David Blackburn

Would the word ‘NATO’ make Vladimir Putin think twice?

Would the word ‘NATO’ make Vladimir Putin think twice?
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Russia, Ukraine, the European Union and the United States will meet in Geneva later today in order to find a solution to the confrontation in eastern Ukraine. There is not much hope of success. The Obama administration has been lowering expectations, so too the Foreign Office.

Kiev’s heavy-handedness in eastern Ukraine has embarrassed the western allies; not least because the military deployment yesterday exposed Ukraine’s inherent weakness: government forces were either incapable or reluctant to enforce Kiev’s writ in the east of the country. There were further violent clashes overnight. Kiev says that 3 ‘Russian separatists’ were killed and 13 wounded when trying to seize a military installation on the Sea of Azov. Anti-Russian demonstrations are expected in Donetsk province today, which is likely to antagonise ethnic Russians, whose rights Vladimir Putin has vowed to protect.

Russia continues to mix bellicosity with our own liberal pieties. Putin has stationed perhaps as many as 40,000 troops on the Ukrainian frontier, while proclaiming the rights of ethnic Russians to self-determine. Russia wants constitutional reform and devolution that would allow regional Ukrainian governors to move closer to Moscow, which is unacceptable to those who would maintain Ukraine’s administrative integrity as well as its territory.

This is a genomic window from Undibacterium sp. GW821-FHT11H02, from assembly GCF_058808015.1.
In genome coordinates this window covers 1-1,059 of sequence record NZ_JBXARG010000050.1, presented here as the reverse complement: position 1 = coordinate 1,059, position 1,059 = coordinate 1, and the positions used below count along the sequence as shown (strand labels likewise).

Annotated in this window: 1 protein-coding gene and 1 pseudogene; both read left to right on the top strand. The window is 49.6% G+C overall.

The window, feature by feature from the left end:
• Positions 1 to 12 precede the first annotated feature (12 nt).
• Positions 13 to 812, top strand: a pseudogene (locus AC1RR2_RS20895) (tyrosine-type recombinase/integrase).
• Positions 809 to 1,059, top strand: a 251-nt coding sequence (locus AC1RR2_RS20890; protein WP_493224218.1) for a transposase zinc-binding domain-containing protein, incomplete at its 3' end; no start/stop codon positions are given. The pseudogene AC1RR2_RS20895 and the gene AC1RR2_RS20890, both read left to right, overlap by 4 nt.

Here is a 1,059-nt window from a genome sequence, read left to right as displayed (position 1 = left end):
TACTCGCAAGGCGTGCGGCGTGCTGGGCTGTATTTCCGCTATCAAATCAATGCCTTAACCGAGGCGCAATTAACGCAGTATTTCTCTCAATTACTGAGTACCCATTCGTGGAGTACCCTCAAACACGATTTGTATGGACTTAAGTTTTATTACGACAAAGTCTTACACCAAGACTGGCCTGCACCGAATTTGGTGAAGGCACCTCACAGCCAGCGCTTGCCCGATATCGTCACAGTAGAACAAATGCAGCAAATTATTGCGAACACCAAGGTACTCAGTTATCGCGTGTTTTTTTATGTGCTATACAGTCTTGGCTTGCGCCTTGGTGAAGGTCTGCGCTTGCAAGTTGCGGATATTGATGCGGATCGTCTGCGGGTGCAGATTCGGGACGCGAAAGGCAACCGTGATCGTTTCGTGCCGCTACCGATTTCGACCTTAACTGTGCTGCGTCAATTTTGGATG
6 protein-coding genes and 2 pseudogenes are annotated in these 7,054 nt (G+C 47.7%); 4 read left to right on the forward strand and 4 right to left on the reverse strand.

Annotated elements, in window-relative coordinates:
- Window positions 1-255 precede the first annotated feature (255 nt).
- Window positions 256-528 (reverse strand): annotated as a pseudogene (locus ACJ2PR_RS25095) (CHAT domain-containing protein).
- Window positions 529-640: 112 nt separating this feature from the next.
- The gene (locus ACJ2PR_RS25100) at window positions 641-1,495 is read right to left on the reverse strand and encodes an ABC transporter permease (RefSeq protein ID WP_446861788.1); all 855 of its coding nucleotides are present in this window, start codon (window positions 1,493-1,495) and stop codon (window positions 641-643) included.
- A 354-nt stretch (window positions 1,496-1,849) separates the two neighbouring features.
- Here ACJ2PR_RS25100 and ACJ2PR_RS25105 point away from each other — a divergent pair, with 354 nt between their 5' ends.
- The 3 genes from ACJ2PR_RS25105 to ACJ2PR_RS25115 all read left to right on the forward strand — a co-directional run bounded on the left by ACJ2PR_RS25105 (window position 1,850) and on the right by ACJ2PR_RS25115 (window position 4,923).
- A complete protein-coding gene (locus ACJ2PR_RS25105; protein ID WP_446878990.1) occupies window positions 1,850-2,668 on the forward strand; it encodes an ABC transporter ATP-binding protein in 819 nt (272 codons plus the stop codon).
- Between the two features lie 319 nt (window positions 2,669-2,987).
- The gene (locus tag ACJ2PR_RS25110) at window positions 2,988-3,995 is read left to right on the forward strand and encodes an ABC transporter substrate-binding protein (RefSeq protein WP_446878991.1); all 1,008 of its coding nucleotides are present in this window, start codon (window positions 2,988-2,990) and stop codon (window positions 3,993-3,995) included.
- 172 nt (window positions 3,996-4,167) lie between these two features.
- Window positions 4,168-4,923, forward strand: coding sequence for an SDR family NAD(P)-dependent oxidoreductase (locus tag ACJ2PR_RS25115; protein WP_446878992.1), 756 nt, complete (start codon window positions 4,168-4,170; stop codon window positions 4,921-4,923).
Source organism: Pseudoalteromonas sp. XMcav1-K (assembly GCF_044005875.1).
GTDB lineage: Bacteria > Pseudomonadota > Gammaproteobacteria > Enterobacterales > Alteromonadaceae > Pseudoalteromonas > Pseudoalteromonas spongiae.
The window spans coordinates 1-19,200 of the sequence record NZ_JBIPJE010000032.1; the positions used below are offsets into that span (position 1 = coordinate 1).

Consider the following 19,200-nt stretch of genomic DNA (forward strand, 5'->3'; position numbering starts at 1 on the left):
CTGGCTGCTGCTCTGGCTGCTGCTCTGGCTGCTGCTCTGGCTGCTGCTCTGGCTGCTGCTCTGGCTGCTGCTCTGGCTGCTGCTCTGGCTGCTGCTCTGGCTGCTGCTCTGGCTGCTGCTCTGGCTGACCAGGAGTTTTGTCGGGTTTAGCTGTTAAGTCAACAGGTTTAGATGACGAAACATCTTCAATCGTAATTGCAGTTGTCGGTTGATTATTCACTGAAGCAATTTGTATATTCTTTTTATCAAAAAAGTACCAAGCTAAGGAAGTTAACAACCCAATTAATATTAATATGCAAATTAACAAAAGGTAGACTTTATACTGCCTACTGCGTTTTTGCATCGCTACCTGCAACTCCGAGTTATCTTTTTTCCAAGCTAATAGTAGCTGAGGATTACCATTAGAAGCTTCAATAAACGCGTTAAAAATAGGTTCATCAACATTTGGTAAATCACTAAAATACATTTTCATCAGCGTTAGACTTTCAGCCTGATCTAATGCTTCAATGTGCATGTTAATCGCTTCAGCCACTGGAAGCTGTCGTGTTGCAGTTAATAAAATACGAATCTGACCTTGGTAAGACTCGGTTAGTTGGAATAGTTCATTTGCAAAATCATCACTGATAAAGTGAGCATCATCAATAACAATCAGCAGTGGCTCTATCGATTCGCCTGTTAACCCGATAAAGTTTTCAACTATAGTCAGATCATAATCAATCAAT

The United States and the European Union want to de-escalate the crisis. They demand that both sides in Ukraine stand down, and that Russian forces withdraw from the frontier. A negotiated settlement can then begin. As to what this settlement would look like, particularly in its finer details, is not yet clear. The western powers cannot negotiate the sovereignty of Ukraine over the heads of Kiev, and Russia has given itself no space to negotiate. It’s very difficult to see how there can be a diplomatic resolution at this stage. Sticks, therefore, are being prepared.

The United States is threatening more sanctions and there is talk of giving ‘non-lethal’ aid to the Ukrainian military – medical supplies, boots, uniforms and so on (which says everything you need to know about Kiev’s muscle). The French foreign ministry, meanwhile, has said that if talks fail then the European Union will impose sanctions on Russia. Whether or not such sanctions would be effective is debatable; European countries depend, to varying degrees, on Russian natural resources, and Putin has exploited that power before.

There are, very obviously, limits to what the European Union can do without a coherent foreign policy, let alone armed forces. The United States, too, seems exhausted after 13 years of war. Notwithstanding these facts and impressions, NATO is still a mighty stick. Vladimir Putin appears to understand, and perhaps even respect, force rather better than diplomatic courtesy and the conventions of international law. He is, after all, a KGB man, not a graduate of UNICEF. NATO has announced that it is increasing its presence in Eastern Europe and the Baltic states – a clear message to Putin that his dreams of restoring the ‘Russian empire’ must end at those borders. Perhaps the Secretary General of NATO should be at the negotiation table?